On the finish, you say you don't want the ambering that oil provides, you are pretty much left with waterbased, something to think about with the waterbased, it can washout as it ages/under sunlight from windows etc...

They both have their advantages and disadvantages. If you are not staining the floor my opinion would be oil based as the "yellowing" actually adds some warmth and richness to the wood color.
 

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Why experiment with a flip home........

I would not consider any added value...or lessened cost (significant) with an oiled floor....

I sure would not want to experiment with a pine/oak combo for a flip.... yes a potential buyer might like it.... but your broadest appeal would be a more universally accepted flooring treatment.

As to non yellowing,(although I'm not sure yellowing it isn't a good generic/warm appeal for a flip) use a flooring water poly (like on maple).

For a flip, I always use generic/universally accepted major cost components (flooring, carpet, base tile/granite, even neutral paints) and if you want to differentiate your product/house, specialty products that are easily swapped (chandelier, vessel sink, ceiling fan, fixtures, or even just staging colors)

Just an opinion... but my hold period is always nominal.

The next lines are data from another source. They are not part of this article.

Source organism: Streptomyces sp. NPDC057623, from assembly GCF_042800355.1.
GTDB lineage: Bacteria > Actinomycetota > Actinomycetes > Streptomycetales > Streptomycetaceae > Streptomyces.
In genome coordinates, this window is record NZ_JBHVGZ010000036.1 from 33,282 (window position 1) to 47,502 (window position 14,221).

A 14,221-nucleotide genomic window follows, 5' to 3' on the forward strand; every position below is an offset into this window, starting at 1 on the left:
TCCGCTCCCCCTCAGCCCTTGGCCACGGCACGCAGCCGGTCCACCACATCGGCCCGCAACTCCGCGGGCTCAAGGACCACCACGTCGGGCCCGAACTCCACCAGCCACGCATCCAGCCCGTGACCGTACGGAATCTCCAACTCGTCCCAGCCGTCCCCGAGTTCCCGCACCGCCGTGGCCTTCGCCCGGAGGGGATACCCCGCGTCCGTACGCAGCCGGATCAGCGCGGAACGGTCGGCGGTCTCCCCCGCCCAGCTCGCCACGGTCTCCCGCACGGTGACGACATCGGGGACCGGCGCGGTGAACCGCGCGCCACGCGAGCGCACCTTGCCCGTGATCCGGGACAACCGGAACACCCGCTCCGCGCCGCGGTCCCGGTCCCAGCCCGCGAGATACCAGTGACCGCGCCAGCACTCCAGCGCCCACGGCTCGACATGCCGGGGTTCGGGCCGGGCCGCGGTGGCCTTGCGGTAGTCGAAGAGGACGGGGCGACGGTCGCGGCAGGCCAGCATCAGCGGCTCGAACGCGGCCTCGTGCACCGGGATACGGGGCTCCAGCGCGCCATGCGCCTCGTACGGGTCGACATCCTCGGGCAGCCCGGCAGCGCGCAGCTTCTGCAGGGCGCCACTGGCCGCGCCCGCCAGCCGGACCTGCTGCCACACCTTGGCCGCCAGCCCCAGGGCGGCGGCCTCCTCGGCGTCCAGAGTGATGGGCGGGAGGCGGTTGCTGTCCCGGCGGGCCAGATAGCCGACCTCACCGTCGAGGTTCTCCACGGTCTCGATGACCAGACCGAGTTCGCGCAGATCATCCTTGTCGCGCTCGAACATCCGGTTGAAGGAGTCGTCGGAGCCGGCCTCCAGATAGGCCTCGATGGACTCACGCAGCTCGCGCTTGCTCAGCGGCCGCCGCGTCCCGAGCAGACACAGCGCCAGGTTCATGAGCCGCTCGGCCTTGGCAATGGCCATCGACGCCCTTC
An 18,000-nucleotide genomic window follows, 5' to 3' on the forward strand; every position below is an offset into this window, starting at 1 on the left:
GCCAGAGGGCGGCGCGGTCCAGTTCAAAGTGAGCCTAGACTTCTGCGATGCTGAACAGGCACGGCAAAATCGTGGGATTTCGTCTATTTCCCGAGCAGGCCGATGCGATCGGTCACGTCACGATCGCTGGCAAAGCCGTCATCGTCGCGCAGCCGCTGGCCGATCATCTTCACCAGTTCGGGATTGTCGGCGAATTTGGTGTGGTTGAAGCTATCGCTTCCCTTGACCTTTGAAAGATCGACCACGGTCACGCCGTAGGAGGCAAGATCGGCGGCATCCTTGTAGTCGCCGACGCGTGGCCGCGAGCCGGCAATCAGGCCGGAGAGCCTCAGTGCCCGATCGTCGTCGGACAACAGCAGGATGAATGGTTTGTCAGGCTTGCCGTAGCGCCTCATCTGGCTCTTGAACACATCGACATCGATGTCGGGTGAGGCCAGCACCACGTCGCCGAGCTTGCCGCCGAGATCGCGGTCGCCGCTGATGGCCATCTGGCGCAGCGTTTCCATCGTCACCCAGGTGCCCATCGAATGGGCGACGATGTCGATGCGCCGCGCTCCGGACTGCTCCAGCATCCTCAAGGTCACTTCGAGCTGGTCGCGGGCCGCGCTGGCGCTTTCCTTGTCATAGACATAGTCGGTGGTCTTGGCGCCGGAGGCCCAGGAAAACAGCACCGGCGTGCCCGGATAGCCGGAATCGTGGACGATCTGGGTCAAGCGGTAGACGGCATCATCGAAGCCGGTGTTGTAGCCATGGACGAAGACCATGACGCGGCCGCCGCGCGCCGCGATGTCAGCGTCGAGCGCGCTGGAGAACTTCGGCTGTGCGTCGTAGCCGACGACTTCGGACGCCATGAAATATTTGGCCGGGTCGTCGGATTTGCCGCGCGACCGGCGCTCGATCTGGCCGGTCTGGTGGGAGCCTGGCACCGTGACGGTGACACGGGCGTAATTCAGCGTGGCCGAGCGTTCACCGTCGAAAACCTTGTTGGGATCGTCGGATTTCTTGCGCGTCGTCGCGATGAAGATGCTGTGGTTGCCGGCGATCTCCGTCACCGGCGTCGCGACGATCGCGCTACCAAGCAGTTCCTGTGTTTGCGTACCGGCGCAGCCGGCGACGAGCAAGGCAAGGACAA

Best

Peter
 

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Discussion Starter · #8 ·
Thanks to all for the response. I did not get notification in my email that you all were writing in, so I forgot about the thread until now. Thats why so long to hear back.

As for the comments on the oak/ pine combination. They are both 50 years old minimum, so I do not anticipate much movement from either.
The oak is flooring that is already down in much of the house. The pine will come from ceiling joists and rafters that I am going to turn into flooring. I am going to run the oak floor through a planer and take off 1/32 of and inch and manufacture the pine to be the same thickness with planer and tounge and groove router bits (infinity with nail slot).

I will then sand with square buff to remove any planer marks and smooth them down as needed.

Now with all of the responses, I guess I'm leaning toward water based poly. I was also thinking about waterlox. Any thoughts on that?

I used poloplaz supreme satin matte with minwax special walnut stain on my last floor. I had drying issues. It took a long time, but turned out nice, however I should have used primero instead I think and probably not minwax.
 

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Discussion Starter · #9 ·
What kind of oil are you going to apply? Linseed, tung or some oil varnish blend? Any oil is going to oxidize and amber just like an oil polyurethane. Tung or linseed oil will not protect the wood from water and will not last, at all.

If you want the color to remain more stable you can use a waterbased system like bona seal and traffic.

Whatever finish you apply can be cut back off and redone.